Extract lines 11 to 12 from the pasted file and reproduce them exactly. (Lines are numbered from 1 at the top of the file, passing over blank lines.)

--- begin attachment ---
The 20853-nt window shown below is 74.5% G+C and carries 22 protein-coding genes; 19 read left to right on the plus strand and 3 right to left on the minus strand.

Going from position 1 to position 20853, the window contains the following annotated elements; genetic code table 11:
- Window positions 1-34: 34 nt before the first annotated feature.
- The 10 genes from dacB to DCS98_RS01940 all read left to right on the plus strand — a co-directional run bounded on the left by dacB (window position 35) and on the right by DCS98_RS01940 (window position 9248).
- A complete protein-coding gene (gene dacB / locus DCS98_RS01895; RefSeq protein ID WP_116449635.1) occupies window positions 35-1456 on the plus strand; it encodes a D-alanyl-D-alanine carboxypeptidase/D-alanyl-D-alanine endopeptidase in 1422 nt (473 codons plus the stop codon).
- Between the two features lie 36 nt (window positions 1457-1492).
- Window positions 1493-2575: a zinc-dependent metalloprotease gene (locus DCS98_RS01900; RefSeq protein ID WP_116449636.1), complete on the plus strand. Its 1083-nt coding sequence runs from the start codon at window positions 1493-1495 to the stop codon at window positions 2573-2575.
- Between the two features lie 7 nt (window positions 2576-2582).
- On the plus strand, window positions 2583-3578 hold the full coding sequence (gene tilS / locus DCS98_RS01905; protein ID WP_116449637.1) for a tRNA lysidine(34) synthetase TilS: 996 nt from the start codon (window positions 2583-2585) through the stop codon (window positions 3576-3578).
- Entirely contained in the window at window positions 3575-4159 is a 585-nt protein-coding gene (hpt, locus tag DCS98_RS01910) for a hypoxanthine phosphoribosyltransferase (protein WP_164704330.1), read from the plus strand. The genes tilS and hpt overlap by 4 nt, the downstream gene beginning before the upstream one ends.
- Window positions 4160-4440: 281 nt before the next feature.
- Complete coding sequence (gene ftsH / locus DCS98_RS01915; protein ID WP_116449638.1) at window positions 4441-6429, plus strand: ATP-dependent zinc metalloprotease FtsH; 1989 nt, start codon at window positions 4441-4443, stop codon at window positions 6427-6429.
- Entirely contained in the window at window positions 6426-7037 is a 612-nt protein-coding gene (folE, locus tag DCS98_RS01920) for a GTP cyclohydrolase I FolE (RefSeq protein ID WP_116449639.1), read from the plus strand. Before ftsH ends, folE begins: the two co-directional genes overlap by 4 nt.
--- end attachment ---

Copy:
- Window positions 4160-4440: 281 nt before the next feature.
- Complete coding sequence (gene ftsH / locus DCS98_RS01915; protein ID WP_116449638.1) at window positions 4441-6429, plus strand: ATP-dependent zinc metalloprotease FtsH; 1989 nt, start codon at window positions 4441-4443, stop codon at window positions 6427-6429.